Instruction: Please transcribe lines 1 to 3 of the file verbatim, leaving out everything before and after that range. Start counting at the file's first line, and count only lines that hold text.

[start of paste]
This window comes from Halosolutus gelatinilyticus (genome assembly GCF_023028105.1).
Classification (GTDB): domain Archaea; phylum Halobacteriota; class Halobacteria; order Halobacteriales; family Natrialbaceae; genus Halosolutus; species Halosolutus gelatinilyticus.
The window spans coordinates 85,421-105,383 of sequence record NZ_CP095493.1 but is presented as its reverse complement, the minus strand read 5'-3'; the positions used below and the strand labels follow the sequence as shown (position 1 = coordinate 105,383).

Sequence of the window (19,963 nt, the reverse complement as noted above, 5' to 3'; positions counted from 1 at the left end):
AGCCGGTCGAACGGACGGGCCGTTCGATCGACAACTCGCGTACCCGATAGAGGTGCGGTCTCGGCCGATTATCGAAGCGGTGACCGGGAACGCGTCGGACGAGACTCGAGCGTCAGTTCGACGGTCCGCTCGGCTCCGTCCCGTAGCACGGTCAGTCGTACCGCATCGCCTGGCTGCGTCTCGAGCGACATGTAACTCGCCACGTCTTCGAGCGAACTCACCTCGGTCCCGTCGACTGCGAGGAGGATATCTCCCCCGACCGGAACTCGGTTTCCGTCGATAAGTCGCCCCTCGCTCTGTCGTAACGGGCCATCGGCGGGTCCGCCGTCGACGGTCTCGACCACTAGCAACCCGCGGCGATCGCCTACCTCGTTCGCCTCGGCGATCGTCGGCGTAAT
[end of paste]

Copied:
This window comes from Halosolutus gelatinilyticus (genome assembly GCF_023028105.1).
Classification (GTDB): domain Archaea; phylum Halobacteriota; class Halobacteria; order Halobacteriales; family Natrialbaceae; genus Halosolutus; species Halosolutus gelatinilyticus.
The window spans coordinates 85,421-105,383 of sequence record NZ_CP095493.1 but is presented as its reverse complement, the minus strand read 5'-3'; the positions used below and the strand labels follow the sequence as shown (position 1 = coordinate 105,383).